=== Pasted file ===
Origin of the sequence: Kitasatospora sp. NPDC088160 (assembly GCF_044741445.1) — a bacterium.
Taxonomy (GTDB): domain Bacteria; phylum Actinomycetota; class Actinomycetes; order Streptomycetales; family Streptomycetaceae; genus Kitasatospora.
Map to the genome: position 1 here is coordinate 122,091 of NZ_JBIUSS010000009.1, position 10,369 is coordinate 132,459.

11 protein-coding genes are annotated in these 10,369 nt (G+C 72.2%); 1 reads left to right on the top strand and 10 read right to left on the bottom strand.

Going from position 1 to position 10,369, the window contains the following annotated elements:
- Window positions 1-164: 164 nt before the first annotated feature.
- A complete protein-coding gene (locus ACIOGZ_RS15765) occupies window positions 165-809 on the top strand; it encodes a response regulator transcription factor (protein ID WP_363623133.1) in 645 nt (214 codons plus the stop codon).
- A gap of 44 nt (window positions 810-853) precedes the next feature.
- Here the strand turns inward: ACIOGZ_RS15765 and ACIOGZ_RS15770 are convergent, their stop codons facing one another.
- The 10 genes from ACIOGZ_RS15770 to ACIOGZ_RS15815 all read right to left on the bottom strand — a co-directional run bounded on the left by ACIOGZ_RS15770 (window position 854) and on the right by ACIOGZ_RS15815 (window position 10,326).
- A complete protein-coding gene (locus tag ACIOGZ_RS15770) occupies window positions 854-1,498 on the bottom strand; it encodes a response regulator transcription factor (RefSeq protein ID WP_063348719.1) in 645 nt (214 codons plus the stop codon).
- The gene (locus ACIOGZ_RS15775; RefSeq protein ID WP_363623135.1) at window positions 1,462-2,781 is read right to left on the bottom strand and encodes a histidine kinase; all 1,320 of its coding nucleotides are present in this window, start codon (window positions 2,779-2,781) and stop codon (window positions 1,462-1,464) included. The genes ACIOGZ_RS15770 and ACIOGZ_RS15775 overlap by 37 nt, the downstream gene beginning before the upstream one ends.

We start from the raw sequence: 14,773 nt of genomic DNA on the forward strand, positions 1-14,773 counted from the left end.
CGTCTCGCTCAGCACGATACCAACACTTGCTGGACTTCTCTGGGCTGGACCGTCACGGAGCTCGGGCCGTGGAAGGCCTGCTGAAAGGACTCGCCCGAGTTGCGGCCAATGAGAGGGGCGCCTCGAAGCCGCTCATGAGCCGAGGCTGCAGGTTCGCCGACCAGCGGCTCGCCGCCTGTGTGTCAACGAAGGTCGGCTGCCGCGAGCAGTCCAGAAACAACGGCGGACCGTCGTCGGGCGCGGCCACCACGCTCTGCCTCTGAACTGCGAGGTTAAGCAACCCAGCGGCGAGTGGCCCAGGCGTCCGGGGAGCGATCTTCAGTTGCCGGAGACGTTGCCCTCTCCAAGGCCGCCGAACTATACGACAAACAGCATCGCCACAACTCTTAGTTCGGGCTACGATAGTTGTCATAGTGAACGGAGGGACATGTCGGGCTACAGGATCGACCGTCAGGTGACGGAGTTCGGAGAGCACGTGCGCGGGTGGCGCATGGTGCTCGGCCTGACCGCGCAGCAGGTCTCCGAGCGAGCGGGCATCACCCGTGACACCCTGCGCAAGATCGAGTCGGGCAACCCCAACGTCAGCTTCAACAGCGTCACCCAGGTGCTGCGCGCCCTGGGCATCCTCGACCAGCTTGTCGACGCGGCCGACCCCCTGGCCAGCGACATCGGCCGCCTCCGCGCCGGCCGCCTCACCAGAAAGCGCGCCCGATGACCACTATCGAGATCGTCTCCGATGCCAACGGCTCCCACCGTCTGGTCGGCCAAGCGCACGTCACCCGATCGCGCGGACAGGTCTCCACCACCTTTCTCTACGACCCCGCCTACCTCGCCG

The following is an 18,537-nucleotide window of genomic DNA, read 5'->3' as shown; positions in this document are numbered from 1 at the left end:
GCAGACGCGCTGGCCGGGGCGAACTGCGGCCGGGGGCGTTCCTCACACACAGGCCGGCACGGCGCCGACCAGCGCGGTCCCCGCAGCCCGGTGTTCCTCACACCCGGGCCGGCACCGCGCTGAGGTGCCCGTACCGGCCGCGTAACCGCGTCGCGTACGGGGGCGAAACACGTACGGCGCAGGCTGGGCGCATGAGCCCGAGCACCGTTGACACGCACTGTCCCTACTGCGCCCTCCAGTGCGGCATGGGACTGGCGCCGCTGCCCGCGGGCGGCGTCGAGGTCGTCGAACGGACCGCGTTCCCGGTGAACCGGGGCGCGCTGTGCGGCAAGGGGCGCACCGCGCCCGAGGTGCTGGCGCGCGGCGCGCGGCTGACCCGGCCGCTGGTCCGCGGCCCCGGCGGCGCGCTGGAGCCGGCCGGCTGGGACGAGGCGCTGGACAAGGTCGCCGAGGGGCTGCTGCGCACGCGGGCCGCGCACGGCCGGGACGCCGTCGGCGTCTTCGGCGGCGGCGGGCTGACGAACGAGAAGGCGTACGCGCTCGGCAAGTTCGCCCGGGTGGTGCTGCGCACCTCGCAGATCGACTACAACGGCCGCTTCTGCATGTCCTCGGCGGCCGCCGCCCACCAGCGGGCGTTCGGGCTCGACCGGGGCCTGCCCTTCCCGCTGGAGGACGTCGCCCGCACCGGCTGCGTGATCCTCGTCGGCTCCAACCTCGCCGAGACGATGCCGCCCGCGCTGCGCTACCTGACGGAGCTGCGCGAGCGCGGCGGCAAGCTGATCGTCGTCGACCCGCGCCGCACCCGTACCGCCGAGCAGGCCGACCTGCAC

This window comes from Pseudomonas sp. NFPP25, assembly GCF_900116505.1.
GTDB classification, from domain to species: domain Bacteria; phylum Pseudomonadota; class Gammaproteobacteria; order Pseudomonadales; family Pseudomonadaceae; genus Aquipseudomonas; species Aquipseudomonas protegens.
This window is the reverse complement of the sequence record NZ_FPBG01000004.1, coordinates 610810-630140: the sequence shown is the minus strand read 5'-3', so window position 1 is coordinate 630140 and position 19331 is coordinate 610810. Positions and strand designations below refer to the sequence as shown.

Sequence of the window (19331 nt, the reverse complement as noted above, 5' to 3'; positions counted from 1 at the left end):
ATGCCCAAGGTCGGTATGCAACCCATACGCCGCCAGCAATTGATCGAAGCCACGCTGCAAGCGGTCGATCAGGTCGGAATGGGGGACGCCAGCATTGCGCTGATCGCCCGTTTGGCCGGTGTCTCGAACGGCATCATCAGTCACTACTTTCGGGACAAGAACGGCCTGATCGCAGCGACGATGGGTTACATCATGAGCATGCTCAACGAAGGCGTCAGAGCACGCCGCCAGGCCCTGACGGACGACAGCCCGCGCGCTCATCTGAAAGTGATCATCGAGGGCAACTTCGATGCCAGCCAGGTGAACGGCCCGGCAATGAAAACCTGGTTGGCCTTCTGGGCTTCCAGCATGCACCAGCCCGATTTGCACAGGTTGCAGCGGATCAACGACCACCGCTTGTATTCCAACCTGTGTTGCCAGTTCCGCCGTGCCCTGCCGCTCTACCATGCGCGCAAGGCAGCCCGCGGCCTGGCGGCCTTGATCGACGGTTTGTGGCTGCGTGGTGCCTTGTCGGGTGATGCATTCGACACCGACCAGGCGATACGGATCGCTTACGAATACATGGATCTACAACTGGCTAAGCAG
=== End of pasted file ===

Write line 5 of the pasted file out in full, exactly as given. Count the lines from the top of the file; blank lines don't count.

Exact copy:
Going from position 1 to position 10,369, the window contains the following annotated elements: